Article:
The NASA Early Career Fellowship (ECF) program supports the development of individual research programs of outstanding scientists early in their careers and stimulates research careers in the areas supported by the NASA Planetary Sciences Division. The program is based on the idea that supporting key individuals is a critical mechanism for achieving high impact science that will lead the field forward with new concepts, technologies and methods.
More than a dozen mid- and early-career faculty members have been chosen to receive funding from the Ralph W. & Grace M. Showalter Research Trust Fund. Rong Huang, an associate professor in the Department of Medicinal Chemistry and Molecular Pharmacology; Nicholas Noinaj, an associate professor in the Department of Biological Sciences; Maggie O’Haire, an associate professor of human-animal interaction in the Center for the Human-Animal Bond in the Department of Comparative Pathobiology; and Yulia Pushkar, a professor in the Department of Physics and Astronomy, have been appointed as new Showalter University Faculty Scholars. They join nine additional Showalter Scholars appointed in prior years at Purdue University. Faculty members were nominated in partnership with the provost’s University Faculty Scholars program and approved by an external selection committee of distinguished scientists representing the Showalter Research Trust. Funding from the trust, $5,000 annually, complements equivalent funding from the Office of the Provost.
Eleven early-career faculty members also will receive one-year Showalter Trust grants. They are Brittany Allen-Petersen, assistant professor in the Department of Biological Sciences; Uma Aryal, research assistant professor in the Department of Comparative Pathobiology; Abram Axelrod, assistant professor, Department of Chemistry and Department of Medicinal Chemistry and Molecular Pharmacology; Xiaoping Bao, assistant professor, Davidson School of Chemical Engineering; Tzu-Wen Cross, assistant professor, Department of Nutrition Science; Sa Liu, assistant professor, School of Health Sciences; Maria Dadarlat Makin, assistant professor, Weldon School of Biomedical Engineering; Uzay Emir, assistant professor, School of Health Sciences; Matthew Olson, assistant professor, Department of Biological Sciences; Andrea Pires Santos, assistant professor, Department of Comparative Pathobiology; and Joshua Widhalm, assistant professor, Department of Horticulture and Landscape Architecture.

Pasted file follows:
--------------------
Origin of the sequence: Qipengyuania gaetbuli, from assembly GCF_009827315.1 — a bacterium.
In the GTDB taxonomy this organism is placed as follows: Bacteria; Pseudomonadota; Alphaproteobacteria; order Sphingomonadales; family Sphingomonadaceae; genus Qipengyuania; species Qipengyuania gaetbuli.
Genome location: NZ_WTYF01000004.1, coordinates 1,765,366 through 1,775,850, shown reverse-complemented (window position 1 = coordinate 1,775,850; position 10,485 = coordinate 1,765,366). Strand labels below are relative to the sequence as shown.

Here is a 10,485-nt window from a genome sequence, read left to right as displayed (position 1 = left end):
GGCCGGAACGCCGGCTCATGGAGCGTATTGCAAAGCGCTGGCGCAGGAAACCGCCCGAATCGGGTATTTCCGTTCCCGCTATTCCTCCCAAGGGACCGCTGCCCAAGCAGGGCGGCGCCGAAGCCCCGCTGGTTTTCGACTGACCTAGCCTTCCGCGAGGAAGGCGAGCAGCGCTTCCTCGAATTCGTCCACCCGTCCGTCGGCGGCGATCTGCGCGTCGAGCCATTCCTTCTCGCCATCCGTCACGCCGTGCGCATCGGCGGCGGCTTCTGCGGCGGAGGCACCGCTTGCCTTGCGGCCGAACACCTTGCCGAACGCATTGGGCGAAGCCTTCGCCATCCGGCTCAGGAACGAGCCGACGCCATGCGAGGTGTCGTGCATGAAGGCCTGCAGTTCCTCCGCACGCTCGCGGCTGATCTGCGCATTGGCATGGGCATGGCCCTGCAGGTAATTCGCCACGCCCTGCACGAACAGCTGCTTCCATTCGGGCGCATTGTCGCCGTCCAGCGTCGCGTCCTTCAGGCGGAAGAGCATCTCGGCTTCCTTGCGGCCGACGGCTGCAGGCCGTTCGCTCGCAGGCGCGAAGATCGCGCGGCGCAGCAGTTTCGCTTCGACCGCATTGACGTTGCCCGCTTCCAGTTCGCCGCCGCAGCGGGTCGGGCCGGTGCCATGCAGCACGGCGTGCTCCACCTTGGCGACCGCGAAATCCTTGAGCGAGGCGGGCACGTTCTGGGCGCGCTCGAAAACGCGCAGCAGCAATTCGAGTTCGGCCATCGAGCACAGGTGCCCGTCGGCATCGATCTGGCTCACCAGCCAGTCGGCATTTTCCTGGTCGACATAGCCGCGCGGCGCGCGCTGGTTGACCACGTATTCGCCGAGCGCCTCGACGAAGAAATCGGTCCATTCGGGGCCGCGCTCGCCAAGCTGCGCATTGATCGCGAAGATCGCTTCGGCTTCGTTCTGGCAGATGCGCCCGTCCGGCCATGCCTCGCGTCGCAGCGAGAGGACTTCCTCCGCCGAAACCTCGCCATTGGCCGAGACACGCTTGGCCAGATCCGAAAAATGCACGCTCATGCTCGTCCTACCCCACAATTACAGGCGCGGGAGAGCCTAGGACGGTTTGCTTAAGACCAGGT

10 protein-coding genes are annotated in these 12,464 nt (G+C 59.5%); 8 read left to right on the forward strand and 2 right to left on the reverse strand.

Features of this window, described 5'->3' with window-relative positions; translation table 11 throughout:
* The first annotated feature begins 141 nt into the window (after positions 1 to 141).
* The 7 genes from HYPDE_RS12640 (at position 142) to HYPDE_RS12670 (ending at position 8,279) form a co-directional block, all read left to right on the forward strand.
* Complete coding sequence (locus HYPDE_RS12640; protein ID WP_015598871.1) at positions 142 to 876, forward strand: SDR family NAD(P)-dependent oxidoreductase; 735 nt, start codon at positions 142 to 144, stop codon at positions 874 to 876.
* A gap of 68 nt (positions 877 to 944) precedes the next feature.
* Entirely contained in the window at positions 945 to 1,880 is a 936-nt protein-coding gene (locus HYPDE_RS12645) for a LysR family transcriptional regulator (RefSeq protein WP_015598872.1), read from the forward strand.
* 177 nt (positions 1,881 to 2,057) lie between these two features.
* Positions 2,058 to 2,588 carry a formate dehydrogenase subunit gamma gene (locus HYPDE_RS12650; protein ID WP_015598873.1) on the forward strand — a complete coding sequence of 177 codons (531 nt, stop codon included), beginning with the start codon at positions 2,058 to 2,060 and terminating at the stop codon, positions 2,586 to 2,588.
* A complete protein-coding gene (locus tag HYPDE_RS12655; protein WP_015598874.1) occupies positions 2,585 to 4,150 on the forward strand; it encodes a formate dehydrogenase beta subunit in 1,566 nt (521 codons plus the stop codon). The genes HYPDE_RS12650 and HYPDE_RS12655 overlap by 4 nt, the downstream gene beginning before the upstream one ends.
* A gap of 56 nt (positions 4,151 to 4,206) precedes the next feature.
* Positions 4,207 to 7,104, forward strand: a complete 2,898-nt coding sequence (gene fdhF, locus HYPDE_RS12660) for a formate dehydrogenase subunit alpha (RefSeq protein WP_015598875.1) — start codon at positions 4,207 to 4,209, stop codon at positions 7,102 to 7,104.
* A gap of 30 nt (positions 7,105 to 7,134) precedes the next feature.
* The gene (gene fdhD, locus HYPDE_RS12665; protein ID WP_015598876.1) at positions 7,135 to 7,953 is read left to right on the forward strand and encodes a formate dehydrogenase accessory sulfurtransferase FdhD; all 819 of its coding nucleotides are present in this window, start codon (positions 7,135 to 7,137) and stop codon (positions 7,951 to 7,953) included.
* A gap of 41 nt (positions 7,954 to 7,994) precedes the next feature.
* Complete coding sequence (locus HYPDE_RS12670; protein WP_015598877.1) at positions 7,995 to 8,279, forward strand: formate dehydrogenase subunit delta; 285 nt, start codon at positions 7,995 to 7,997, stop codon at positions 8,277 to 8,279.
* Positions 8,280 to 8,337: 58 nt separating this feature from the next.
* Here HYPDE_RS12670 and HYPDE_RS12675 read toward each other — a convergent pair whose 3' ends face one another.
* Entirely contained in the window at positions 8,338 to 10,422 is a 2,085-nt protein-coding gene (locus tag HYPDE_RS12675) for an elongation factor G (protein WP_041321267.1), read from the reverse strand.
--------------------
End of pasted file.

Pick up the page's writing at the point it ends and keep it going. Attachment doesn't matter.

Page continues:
Faculty members were chosen by the external Showalter Selection Committee after review by an internal Purdue committee. Priority was given to proposals that have a high potential to yield federal grants and that are likely to turn into long-term research programs that outlive the one-year funding period. Each researcher will receive $75,000 in funding.
The Ralph W. and Grace M. Showalter Trust program was established in 1975 to support research in the priority areas of environmental science; biochemistry and molecular biology; disease prevention, diagnosis, progression, treatment and control; new technologies for food production, preservation, distribution and safety; and medical and biophysical instrumentation. In addition to University Faculty Scholars for mid-career professionals and one-year funding for early-career professionals, the trust also supports two Showalter Distinguished Professors at Purdue, Charles Bouman and Kinam Park.
New editorial roles
Kaveh Akbar, assistant professor in the Department of English, has been appointed as poetry editor at The Nation, a publication platform for the world’s most renowned voices in poetry and literature. The position allows Akbar to work with new voices, challenge the notions of poetry and push the traditional frameworks of American publishing. Akbar is the author of “Calling a Wolf a Wolf,” and the chapbook, “Portrait of the Alcoholic.”
Laura Schwab Reese, assistant professor in the College of Health and Human Sciences, has been appointed to the editorial board of the American Journal of Public Health. Schwab Reese has worked in a wide range of injury topics, including intimate partner violence, suicide, opioid overdose, traffic safety culture, bullying, teen driving, sports injury and child abuse, but she is particularly interested in primary prevention of violence perpetration. Her approach to violence prevention is guided by a theoretical framework that suggests internal factors, such as mental health, substance use and adverse childhood experiences contribute to a behavioral predisposition to perpetration.